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Motorola DROID Turbo 2 Review

Motorola DROID Turbo 2

Posted: , by John V.


Motorola DROID Turbo 2 Review


Motorola DROID Turbo 2 Review
Motorola DROID Turbo 2 Review
Motorola DROID Turbo 2 Review
Motorola DROID Turbo 2 Review
Motorola DROID Turbo 2 Review
Motorola DROID Turbo 2 Review
Motorola DROID Turbo 2 Review
Motorola DROID Turbo 2 Review
Motorola is on a roll, there’s no doubting that undeniable fact. Unlike the Motorola of the past, which spewed several new handsets throughout the year, today’s Motorola, now a Lenovo company, has more of a defined portfolio consisting of quality devices that pack substance.

Now, it wouldn’t be Motorola-like without its prized DROID line for Verizon Wireless. Needless to say, it’s a longstanding relationship between the two companies. Last year, the DROID Turbo impressed many folks not only for its better specs sheet than the 2014 Moto X, but it also proved to the critics that today’s high-end phones are still capable of delivering long-lasting battery life.

Back for round two, its successor in the aptly named DROID Turbo 2 hopes to continue the trend – while also being greeted with the usual array of improvements and upgrades. With this year’s model, however, it tacks on one peculiar quality that’s lacking in many of today’s premium devices. That, folks, is none other than sporting an impenetrable design that can withstand the pitfalls that we sometimes encounter in our lives.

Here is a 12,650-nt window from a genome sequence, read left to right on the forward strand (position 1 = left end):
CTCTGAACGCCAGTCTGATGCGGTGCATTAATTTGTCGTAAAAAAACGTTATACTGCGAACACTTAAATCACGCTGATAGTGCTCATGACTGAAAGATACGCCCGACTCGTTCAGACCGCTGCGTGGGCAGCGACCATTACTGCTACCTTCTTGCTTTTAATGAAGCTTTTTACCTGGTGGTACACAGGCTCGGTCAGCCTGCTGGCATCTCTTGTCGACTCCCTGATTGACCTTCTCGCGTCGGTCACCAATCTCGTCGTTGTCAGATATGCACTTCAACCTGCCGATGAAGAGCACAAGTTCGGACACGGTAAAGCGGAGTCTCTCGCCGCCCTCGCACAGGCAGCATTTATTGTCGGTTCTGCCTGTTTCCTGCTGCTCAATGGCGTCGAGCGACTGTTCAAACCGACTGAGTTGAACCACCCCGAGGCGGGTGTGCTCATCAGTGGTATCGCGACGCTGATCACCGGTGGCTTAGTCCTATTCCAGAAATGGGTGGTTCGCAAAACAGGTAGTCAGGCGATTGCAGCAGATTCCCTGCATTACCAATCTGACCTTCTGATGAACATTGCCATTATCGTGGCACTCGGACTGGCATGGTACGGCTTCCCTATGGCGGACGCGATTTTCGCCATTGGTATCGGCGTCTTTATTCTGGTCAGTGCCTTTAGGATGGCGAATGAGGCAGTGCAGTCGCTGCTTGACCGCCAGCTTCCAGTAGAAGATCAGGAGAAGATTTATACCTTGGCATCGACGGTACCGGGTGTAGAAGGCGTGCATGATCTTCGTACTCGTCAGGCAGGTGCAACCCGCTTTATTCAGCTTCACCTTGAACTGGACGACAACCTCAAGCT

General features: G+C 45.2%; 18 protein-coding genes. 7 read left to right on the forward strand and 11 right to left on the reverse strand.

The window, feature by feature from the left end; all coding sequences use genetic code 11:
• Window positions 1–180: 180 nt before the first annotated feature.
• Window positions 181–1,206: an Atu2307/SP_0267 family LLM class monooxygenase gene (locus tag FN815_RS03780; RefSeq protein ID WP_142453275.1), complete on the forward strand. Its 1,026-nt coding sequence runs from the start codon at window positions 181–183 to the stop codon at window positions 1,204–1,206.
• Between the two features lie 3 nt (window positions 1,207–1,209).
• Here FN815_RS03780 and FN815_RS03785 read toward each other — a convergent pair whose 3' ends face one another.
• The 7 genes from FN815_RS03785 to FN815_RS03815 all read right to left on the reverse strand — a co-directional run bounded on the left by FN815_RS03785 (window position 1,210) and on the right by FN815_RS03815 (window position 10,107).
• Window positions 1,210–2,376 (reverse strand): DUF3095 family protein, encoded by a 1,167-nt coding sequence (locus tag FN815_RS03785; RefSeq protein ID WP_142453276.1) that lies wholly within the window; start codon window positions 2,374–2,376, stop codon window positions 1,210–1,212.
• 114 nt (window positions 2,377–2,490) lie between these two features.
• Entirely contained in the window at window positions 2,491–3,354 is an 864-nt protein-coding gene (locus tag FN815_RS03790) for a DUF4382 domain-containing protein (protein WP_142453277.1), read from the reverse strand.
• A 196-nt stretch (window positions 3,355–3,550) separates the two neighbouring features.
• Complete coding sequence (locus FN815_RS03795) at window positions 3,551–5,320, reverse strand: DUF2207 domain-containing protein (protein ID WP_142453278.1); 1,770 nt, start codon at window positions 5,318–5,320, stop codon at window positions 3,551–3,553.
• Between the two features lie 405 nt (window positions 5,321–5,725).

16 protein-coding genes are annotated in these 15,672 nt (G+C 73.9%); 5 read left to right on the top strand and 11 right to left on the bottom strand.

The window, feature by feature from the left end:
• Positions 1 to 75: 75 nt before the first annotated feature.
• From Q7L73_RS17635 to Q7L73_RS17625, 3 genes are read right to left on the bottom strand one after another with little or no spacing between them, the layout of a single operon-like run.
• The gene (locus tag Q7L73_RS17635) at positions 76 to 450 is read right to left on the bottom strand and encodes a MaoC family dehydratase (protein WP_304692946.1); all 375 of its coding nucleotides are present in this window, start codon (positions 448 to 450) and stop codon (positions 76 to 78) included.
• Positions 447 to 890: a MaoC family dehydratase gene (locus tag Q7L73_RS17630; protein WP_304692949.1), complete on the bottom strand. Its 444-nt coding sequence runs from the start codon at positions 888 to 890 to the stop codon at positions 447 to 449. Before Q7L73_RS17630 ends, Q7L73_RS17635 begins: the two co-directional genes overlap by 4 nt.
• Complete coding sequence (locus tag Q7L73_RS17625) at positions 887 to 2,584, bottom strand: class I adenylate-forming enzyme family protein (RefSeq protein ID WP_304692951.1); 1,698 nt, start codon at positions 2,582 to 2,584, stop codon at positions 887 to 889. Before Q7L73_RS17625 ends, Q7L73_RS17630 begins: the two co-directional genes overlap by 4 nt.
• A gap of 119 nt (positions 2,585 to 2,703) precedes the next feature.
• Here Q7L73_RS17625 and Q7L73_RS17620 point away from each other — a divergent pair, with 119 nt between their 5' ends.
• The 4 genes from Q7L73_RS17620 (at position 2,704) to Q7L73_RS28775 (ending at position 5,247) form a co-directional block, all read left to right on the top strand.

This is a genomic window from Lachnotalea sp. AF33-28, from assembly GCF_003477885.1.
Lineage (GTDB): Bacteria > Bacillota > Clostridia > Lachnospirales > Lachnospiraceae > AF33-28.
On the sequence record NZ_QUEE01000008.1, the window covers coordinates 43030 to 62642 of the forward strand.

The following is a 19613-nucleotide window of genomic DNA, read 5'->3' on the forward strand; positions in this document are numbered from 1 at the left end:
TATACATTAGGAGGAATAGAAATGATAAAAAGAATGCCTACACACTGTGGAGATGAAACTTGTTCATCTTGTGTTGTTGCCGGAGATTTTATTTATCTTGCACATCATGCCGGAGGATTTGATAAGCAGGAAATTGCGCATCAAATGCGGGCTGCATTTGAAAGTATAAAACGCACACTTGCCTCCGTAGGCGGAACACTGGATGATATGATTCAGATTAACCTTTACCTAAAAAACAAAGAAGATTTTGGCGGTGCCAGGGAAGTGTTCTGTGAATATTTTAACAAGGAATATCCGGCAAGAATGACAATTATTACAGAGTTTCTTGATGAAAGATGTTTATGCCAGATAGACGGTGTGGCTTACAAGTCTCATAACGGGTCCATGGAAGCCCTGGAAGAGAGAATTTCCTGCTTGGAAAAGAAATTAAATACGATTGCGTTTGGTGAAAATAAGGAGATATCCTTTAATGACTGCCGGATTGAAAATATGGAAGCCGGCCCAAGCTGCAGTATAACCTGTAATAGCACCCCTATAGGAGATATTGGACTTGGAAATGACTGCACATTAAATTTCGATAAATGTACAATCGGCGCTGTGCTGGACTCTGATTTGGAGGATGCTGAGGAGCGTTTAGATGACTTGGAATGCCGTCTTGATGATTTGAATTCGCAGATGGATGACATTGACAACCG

The package contains:

  • Motorola Droid Turbo 2
  • Turbo charger
  • Quick start guide
  • Safety & warranty information
  • SIM removal tool


Its rugged-like construction is complemented by its highly customizable design via Moto Maker.

Aesthetically, the DROID Turbo 2 has less of an aggressive design than its predecessor. That’s not a bad thing per se, seeing that its slimmer footprint makes it vastly easier to handle than say, the Moto X Pure Edition. While it shares some of the design aesthetics of Motorola’s prized darling, the DROID Turbo 2 favors a design with a more subtle arch to its casing – complemented by a thicker metal trim bezel. From afar, it’s distinctively boasting many of the design characteristics of the Moto X Pure Edition, like the metal plate that’s encompassing the Motorola logo and camera lens on the back, but the “DROID” name plastered on the back makes it unmistakable.

Our particular unit is a white DROID Turbo 2 with an embossed triangle pattern stitched across its casing that emphasizes texture. There’s definitely a subtle plastic feel to the entire thing, but more importantly, it helps in giving it a clean finish that doesn’t show any fingerprints or smudges. Going with this particular setup is crucial, as the materials employed here all help to give the DROID Turbo 2 its increased durability – where it’s able to absorb shocks due to drops, without fear of the phone’s construction being compromised.

While the design is slightly subdued over last year’s aggressive styling, the DROID Turbo 2 benefits by offering more customization with its design via Moto Maker. Similar to the Moto X Pure Edition, you can design the DROID Turbo 2 to your liking – choosing the kind of materials, colors, and even engraving. Besides the soft grip body casing, you can opt to go with a ballistic nylon or pebbled leather finish, giving it a more sophisticated look and feel. This alone boosts its design tremendously, whereby very few phones have this level of customization.

Motorola’s modern design DNA is obviously well-intact with the DROID Turbo 2, but it does see one specific difference to the Moto X Pure Edition in the form of built-in wireless charging, which is an added treat for this DROID.